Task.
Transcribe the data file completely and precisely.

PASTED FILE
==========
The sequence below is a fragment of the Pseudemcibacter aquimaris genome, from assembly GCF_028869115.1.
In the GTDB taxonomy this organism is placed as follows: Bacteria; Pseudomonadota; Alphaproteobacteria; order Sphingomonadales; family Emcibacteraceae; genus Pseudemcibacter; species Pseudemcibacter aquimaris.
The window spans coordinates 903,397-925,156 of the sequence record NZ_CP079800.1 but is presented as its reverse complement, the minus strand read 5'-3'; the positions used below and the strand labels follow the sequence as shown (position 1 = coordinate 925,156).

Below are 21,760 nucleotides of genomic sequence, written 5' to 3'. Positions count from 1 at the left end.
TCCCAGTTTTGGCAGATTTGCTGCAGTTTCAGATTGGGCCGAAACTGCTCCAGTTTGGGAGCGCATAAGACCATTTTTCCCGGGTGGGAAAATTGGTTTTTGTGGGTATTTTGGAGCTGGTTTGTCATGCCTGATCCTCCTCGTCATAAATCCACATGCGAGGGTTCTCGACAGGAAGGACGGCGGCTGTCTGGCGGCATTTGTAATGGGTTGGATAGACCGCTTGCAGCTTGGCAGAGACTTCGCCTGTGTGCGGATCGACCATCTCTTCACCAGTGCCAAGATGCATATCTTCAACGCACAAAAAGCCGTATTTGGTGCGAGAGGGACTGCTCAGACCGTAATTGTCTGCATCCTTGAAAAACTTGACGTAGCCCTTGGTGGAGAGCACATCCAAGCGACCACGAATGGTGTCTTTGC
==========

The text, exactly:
The sequence below is a fragment of the Pseudemcibacter aquimaris genome, from assembly GCF_028869115.1.
In the GTDB taxonomy this organism is placed as follows: Bacteria; Pseudomonadota; Alphaproteobacteria; order Sphingomonadales; family Emcibacteraceae; genus Pseudemcibacter; species Pseudemcibacter aquimaris.
The window spans coordinates 903,397-925,156 of the sequence record NZ_CP079800.1 but is presented as its reverse complement, the minus strand read 5'-3'; the positions used below and the strand labels follow the sequence as shown (position 1 = coordinate 925,156).

Below are 21,760 nucleotides of genomic sequence, written 5' to 3'. Positions count from 1 at the left end.
TCCCAGTTTTGGCAGATTTGCTGCAGTTTCAGATTGGGCCGAAACTGCTCCAGTTTGGGAGCGCATAAGACCATTTTTCCCGGGTGGGAAAATTGGTTTTTGTGGGTATTTTGGAGCTGGTTTGTCATGCCTGATCCTCCTCGTCATAAATCCACATGCGAGGGTTCTCGACAGGAAGGACGGCGGCTGTCTGGCGGCATTTGTAATGGGTTGGATAGACCGCTTGCAGCTTGGCAGAGACTTCGCCTGTGTGCGGATCGACCATCTCTTCACCAGTGCCAAGATGCATATCTTCAACGCACAAAAAGCCGTATTTGGTGCGAGAGGGACTGCTCAGACCGTAATTGTCTGCATCCTTGAAAAACTTGACGTAGCCCTTGGTGGAGAGCACATCCAAGCGACCACGAATGGTGTCTTTGC